13 November 2014
25,000 Dead and 130,000 Injured Since First Anti Drink-Drive Advert in the UK
The UK Government’s first ever ‘public information film’ on the dangers of drink driving was broadcast 50 years ago in 1964. A product of its time, the jaunty animation-style ad features an imagined office party with a voiceover warning of the potential dangers of a car accident after four to six whiskies!
Since 1964, more than 25,000 people in the UK have been tragically killed by drink-drivers with at least 130,000 seriously injured. Unfortunately, as horrific as these statistics are, the recording of drink driving casualties only began in 1979, meaning the true numbers of dead and injured since the first anti-drink driving advert was aired are likely to be considerably higher.
Thankfully, drink driving casualties have fallen significantly from 1,640 deaths and 8,300 serious injuries in 1979, to 230 dead and 1,200 seriously injured in 2012. This is partly due to public education campaigns such as those by the Department for Transport’s road safety agency, Think!, which have prevented an estimated 2,000 deaths and more than 10,000 serious injuries between 1979-2009.
Despite the fall in casualty figures since 1964 however, drink driving sadly remains one of the biggest killers on our roads, accounting for one in eight road deaths caused by drink-drivers over the current legal limit of 80mg of alcohol per 100ml of blood.
Since the first anti-drink driving advert, we have seen the message about how much is too much change dramatically. While the 1964 advert warns of the risks of drinking four to six whiskies; in the late 80s and early 90s young men often understood the risks but still believed drink driving was socially acceptable. During the 90s although people condemned the eight pints drunk-driver, many were still happily getting behind the wheel after a couple. From 2000 onwards, the generally accepted rule of thumb was one pint good, three pints bad, with advertisers targeting the potentially tragic consequences of a second and third pint.
Now, Brake, the road safety charity, is using the 50 year anniversary since the first anti-drink driving advert to highlight the on-going menace of drink driving and call for a zero-tolerance drink-drive limit of 20mg of alcohol per 100ml of blood. Brake’s Not a drop, not a drag campaign urges all political parties to make this a key manifesto commitment for the 2015 general election.
Senior Slater and Gordon Lawyer Matthew Claxson said, “Anti-drink driving advertising plays an incredibly important role in reducing road deaths and injuries and it is essential the UK Government continues to fund these campaigns.
“When records began in the 70s, 28 people were killed or seriously injured on the roads every single day in drink driving accidents. This has now fallen to around four a day, a testament to the ability of communications to influence public attitudes and behaviour.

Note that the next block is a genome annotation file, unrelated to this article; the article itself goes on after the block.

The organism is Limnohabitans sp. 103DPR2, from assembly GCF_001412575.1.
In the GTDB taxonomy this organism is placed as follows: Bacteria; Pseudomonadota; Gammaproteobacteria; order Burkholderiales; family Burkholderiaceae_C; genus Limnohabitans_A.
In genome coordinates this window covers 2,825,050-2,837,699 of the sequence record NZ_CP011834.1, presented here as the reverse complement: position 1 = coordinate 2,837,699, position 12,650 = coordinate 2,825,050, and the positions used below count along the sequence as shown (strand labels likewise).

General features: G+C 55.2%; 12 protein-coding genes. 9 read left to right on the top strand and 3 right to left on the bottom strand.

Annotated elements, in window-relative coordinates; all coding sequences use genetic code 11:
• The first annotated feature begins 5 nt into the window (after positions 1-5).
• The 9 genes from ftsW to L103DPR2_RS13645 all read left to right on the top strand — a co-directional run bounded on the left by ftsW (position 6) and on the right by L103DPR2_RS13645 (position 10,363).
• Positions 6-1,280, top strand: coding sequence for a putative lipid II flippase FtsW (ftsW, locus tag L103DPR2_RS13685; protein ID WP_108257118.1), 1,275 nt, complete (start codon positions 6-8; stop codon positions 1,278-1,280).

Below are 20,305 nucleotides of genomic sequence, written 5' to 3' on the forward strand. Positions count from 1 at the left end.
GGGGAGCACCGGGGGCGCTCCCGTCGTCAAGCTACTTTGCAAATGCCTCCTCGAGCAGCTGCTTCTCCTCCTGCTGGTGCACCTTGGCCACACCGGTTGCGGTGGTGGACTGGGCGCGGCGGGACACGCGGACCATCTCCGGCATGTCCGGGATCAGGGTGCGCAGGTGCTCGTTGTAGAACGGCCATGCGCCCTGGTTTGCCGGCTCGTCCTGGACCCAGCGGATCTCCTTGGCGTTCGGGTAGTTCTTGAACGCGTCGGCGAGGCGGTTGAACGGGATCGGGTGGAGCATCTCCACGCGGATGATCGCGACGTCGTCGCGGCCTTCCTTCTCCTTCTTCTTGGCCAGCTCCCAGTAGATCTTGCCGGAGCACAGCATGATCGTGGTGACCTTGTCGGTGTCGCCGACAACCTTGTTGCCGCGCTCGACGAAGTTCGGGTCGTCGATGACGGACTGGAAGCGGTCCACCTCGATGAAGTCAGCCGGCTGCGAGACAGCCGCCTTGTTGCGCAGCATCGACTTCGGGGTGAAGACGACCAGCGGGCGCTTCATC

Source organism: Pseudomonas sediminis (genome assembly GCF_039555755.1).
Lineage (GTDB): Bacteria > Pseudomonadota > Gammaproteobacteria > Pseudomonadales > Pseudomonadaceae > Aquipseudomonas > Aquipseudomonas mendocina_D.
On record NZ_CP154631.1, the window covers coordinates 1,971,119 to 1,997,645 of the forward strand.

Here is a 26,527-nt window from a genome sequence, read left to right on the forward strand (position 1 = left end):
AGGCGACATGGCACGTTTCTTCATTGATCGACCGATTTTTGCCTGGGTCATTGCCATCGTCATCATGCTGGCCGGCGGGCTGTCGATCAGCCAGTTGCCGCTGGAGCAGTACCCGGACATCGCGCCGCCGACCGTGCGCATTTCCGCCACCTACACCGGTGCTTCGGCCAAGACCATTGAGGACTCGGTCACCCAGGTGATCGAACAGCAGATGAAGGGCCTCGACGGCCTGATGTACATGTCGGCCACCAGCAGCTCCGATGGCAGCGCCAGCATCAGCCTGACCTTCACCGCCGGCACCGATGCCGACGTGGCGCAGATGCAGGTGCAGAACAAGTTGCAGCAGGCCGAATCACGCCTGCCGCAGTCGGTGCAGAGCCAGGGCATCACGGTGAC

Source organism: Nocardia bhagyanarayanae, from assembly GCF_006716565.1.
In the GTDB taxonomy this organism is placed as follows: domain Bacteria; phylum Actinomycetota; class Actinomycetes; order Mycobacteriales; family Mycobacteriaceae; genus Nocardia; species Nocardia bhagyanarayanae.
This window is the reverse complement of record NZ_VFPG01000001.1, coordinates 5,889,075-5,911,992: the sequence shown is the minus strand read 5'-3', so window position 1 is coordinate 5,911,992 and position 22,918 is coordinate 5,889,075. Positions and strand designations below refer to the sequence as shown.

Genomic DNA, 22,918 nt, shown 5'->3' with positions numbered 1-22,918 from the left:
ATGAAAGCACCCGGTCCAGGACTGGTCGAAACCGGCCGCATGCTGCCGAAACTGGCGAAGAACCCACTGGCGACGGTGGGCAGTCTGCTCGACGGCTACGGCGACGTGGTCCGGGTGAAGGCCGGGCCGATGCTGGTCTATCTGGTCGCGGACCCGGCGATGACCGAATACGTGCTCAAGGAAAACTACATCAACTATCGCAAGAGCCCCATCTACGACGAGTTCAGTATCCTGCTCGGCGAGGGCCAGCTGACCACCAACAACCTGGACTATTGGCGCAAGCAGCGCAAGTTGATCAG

“Even though drink driving remains socially unacceptable, too many Brits continue to get behind the wheel after drinking alcohol,” said Matthew. “Clearly this can result in fatal accidents not to mention horrendous suffering for those who are left bereaved or injured.”
According to Brake, drivers with even 20-50mg alcohol per 100ml of blood are at least three times more likely to die in a car accident than those with no alcohol in their blood. This is because even small amounts of alcohol can affect drivers' reaction times, hazard perception and co-ordination. Alcohol also creates a false sense of confidence, making it impossible for drivers to assess their own impairment and more inclined to take risks and believe they are in control of their vehicles.
“This is why we need a zero-tolerance drink-drive limit with tougher penalties for those who flout the law; to send a clear message that the only truly safe limit is to abstain entirely,” said Matthew. “Too many drivers think they’re safe to drive as they’ve only had one or two pints. Although legally they may indeed be safe to drive, they still present a significant risk to themselves and others.”
Brake advises that the only way to ensure drivers are safe is to not drink any alcohol at all before driving, and never drive the morning after having more than one or two drinks. In addition, passengers should only accept a lift with a driver who hasn’t been drinking at all.
The drink-drive limit of 20mg alcohol per 100ml of blood that Brake is calling for is a limit set by numerous other countries including Sweden, Poland and Greece. The EU recommends a limit of no more than 50mg, and within the EU only Malta shares the UK's limit of 80mg. Governments in Scotland and Northern Ireland have announced intentions to reduce their limits to 50mg, and in Northern Ireland, newly qualified drivers and commercial drivers will have a zero tolerance limit of 20mg.
Whether you have suffered a simple bruising, whiplash or a more serious road traffic accident injury, Slater and Gordon Lawyers can help. Call us for a free consultation on freephone 0800 916 9046 or contact us online and we’ll be happy to help you. Our UK contact centre is open 24 hours a day 365 days a year.
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